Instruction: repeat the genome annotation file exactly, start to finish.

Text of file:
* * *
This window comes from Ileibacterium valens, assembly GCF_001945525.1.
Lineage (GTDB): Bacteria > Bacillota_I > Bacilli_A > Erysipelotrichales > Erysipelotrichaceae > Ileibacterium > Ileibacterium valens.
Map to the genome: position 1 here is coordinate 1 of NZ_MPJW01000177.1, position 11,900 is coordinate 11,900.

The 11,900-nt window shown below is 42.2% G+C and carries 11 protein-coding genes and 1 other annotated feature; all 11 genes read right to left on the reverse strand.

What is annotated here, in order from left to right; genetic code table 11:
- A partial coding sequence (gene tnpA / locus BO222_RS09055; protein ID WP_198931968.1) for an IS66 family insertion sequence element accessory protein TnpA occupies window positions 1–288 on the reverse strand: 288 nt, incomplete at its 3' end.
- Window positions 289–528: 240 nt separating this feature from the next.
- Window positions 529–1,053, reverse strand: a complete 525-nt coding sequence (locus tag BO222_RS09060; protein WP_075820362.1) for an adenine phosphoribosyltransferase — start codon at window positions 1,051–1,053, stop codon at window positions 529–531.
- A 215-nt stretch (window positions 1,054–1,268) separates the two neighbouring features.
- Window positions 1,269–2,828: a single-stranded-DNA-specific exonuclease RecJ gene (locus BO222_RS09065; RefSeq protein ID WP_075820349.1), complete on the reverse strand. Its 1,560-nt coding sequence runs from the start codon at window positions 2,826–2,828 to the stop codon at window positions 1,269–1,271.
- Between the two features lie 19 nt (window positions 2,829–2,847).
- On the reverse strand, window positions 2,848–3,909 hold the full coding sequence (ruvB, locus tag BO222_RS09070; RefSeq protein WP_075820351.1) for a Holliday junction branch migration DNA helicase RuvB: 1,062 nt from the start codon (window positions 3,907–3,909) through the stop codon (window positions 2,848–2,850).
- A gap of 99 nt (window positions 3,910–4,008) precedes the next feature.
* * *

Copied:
This window comes from Ileibacterium valens, assembly GCF_001945525.1.
Lineage (GTDB): Bacteria > Bacillota_I > Bacilli_A > Erysipelotrichales > Erysipelotrichaceae > Ileibacterium > Ileibacterium valens.
Map to the genome: position 1 here is coordinate 1 of NZ_MPJW01000177.1, position 11,900 is coordinate 11,900.

The 11,900-nt window shown below is 42.2% G+C and carries 11 protein-coding genes and 1 other annotated feature; all 11 genes read right to left on the reverse strand.

What is annotated here, in order from left to right; genetic code table 11:
- A partial coding sequence (gene tnpA / locus BO222_RS09055; protein ID WP_198931968.1) for an IS66 family insertion sequence element accessory protein TnpA occupies window positions 1–288 on the reverse strand: 288 nt, incomplete at its 3' end.
- Window positions 289–528: 240 nt separating this feature from the next.
- Window positions 529–1,053, reverse strand: a complete 525-nt coding sequence (locus tag BO222_RS09060; protein WP_075820362.1) for an adenine phosphoribosyltransferase — start codon at window positions 1,051–1,053, stop codon at window positions 529–531.
- A 215-nt stretch (window positions 1,054–1,268) separates the two neighbouring features.
- Window positions 1,269–2,828: a single-stranded-DNA-specific exonuclease RecJ gene (locus BO222_RS09065; RefSeq protein ID WP_075820349.1), complete on the reverse strand. Its 1,560-nt coding sequence runs from the start codon at window positions 2,826–2,828 to the stop codon at window positions 1,269–1,271.
- Between the two features lie 19 nt (window positions 2,829–2,847).
- On the reverse strand, window positions 2,848–3,909 hold the full coding sequence (ruvB, locus tag BO222_RS09070; RefSeq protein WP_075820351.1) for a Holliday junction branch migration DNA helicase RuvB: 1,062 nt from the start codon (window positions 3,907–3,909) through the stop codon (window positions 2,848–2,850).
- A gap of 99 nt (window positions 3,910–4,008) precedes the next feature.